Content of the article: "The inclusion of microtransactions as standard fare in most blockbuster games completely dismantles the arguments made by game publishers to increase the prices of next-gen titles"
In the Eurogamer article "We need to talk about the cost of next-gen video games" Take-Two boss Strauss Zelnick is quoted from an interview with Protocol.
The bottom line is that we haven't seen a front-line price increase for nearly 15 years, and production costs have gone up 200 to 300 per cent.
But more to the point since no one really cares what your production costs are, what consumers are able to do with the product has completely changed.
We deliver a much, much bigger game for $60 or $70 than we delivered for $60 10 years ago. The opportunity to spend money online is completely optional, and it's not a free-to-play title. It's a complete, incredibly robust experience even if you never spend another penny after your initial purchase.
Now the "opportunity to spend money online is completely optional" is of course, correct. You don't have to buy microtransactions, but remember this is the CEO who said:
We are convinced that we are probably from an industry view undermonetizing on a per-user basis. There is wood to chop because I think we can do more, and we can do more without interfering with our strategy of being the most creative and our ethical approach, which is delighting consumers. Source – The Escapist
They are completely aware that microtransactions are the future of their business, and while the singleplayer campaigns of Grand Theft Auto and Red Dead Redemption series are always cinematic masterpieces when they are released. In recent years this falls apart when it comes to their online components. We've all seen the articles about 'Shark Cards' and 'Gold Bars' in relation to their respective games.
Take-Two is not the only one to blame in this regard either, Activision is on the same boat as they are.
From the Eurogamer article:
Here's another game that seems outrageously priced: Call of Duty: Black Ops Cold War. On GAME's website, the next-gen versions (PS5 and Xbox Series X) both cost £70 each. The current-gen versions cost £65, which seems ridiculous (they're £60 elsewhere – nice one GAME). Activision is pushing the digital-only cross-gen bundle version of the game, which costs £65 on the PlayStation Store as well as the Microsoft Store.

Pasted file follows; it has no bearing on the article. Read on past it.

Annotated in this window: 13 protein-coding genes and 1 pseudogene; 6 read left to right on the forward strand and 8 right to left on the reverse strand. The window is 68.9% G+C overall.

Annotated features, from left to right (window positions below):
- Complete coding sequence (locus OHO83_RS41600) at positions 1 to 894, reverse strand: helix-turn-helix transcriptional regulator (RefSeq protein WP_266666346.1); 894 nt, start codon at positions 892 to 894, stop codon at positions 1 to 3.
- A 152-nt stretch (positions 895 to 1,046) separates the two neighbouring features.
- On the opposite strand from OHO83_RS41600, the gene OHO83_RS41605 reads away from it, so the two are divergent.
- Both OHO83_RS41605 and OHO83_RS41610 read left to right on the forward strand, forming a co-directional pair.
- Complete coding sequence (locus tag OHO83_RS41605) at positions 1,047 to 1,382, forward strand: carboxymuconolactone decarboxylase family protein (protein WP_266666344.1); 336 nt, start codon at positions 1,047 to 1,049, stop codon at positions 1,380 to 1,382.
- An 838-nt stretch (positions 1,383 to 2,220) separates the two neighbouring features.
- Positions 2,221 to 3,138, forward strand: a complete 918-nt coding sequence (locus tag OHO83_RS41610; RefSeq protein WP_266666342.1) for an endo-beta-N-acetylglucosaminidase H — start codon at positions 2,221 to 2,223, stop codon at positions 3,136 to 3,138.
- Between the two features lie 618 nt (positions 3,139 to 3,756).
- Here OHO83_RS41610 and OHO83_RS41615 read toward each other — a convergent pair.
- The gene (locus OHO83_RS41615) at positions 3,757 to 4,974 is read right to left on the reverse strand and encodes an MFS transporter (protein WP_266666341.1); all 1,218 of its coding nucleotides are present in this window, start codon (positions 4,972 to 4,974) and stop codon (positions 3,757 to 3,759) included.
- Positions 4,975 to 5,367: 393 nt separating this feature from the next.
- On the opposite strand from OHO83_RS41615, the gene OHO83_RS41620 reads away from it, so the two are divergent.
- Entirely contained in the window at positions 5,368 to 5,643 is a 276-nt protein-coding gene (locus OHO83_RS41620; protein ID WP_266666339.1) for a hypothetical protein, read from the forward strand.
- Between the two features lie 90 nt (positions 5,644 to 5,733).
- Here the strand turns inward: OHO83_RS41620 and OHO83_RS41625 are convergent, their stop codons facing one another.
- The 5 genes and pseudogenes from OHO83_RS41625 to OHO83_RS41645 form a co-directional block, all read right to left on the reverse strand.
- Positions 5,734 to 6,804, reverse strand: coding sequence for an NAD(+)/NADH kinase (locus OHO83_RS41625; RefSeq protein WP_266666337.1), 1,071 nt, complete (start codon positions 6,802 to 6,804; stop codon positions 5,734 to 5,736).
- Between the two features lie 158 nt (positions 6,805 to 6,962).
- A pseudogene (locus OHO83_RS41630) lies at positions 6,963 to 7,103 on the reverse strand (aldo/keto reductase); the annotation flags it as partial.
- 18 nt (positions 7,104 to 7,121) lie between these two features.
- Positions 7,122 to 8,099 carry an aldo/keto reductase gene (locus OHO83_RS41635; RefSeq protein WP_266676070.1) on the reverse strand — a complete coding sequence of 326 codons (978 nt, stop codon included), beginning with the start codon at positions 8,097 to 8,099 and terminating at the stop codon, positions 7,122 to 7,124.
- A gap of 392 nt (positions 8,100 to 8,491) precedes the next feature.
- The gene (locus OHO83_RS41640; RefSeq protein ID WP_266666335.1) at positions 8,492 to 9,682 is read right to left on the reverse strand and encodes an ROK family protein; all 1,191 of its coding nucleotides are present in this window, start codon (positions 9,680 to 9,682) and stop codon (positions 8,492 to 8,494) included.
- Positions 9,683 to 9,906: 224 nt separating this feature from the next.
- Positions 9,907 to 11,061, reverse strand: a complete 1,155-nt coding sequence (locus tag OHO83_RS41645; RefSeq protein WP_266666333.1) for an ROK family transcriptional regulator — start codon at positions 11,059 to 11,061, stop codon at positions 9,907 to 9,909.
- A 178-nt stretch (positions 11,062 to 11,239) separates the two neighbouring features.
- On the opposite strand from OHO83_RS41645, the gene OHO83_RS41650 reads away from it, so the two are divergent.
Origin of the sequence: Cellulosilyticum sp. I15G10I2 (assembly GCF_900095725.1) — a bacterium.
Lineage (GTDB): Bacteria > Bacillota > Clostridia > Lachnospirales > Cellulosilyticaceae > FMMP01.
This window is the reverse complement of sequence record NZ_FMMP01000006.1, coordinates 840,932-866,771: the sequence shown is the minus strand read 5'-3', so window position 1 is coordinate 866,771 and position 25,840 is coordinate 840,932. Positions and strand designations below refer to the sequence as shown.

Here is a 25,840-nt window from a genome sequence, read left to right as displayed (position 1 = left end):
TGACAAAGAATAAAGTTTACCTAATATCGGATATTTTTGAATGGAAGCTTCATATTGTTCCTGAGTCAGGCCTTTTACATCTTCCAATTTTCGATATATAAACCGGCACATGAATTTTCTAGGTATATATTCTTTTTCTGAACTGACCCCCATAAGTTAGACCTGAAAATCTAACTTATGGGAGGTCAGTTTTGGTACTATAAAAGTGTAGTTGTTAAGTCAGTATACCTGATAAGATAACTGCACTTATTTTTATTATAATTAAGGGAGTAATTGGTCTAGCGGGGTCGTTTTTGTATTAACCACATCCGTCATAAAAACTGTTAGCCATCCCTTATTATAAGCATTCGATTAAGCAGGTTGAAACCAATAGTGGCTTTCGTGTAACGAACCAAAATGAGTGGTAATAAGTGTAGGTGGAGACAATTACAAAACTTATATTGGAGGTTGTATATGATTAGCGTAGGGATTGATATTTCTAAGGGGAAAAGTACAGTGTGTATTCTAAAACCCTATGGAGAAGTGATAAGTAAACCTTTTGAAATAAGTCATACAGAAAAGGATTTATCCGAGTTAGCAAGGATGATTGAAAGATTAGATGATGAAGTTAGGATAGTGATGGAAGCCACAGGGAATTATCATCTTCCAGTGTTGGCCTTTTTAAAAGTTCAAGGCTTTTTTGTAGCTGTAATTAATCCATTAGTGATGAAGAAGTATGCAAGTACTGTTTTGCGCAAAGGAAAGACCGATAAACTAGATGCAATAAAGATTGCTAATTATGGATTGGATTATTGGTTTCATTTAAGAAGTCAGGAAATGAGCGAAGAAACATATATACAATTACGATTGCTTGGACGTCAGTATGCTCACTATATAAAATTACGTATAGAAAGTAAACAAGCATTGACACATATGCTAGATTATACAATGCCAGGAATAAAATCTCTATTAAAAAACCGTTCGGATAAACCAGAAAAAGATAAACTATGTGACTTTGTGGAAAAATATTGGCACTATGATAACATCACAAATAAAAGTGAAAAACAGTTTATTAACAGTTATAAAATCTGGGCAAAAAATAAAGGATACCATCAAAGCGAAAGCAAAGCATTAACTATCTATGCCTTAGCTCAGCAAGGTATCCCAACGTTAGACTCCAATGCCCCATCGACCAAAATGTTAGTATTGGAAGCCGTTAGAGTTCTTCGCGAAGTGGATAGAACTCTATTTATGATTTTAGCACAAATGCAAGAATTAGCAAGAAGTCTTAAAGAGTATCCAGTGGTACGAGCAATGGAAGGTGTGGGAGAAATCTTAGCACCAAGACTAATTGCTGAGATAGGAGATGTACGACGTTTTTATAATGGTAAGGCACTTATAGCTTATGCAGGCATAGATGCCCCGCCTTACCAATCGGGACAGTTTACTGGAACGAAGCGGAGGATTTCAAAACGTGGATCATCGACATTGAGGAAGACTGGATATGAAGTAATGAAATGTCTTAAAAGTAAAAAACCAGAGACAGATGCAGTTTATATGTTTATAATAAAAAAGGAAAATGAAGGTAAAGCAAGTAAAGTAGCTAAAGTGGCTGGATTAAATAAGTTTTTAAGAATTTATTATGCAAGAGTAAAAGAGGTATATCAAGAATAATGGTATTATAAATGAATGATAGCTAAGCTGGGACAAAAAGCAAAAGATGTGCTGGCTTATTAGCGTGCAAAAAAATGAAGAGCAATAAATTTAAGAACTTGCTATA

Now moving past the fact that it's in pounds and not US dollars. Microtransactions are the standard fare here too. You do not have to buy the season pass if you don't want to. This is the same with any other game that offers a purchasable season pass for its multiplayer component.
But if all your friends have it the peer pressure is there to buy it too, and the rewards you get for buying it are pressure too. It helps ease the grind, it helps save time. Before you say something like 'You can just say no to (peer) pressure.' We've all been there and we all know that's not how it works. It is a hard thing to say no to, especially if you feel like you are missing out or being left out.
These are just two of the most glaring examples. Other major publishers such as EA and Ubisoft have both committed to free cross-gen upgrades for some current gen titles, without the price increase, or cost of a next-gen patch (EA is announcing it on a game-by-game basis, here is FIFA 21 as an example). But we still wait to see what completely next-gen titles will cost.
I do not see a future where any company at all, that heavily uses and benefits from monetisation can justify increasing the prices of next-gen titles.
- Got more angry as I went on
- Is AAA gaming getting worse? Is it going through a crisis?
- It feels like buying AAA games is becoming increasingly difficult from a financial and moral standpoint
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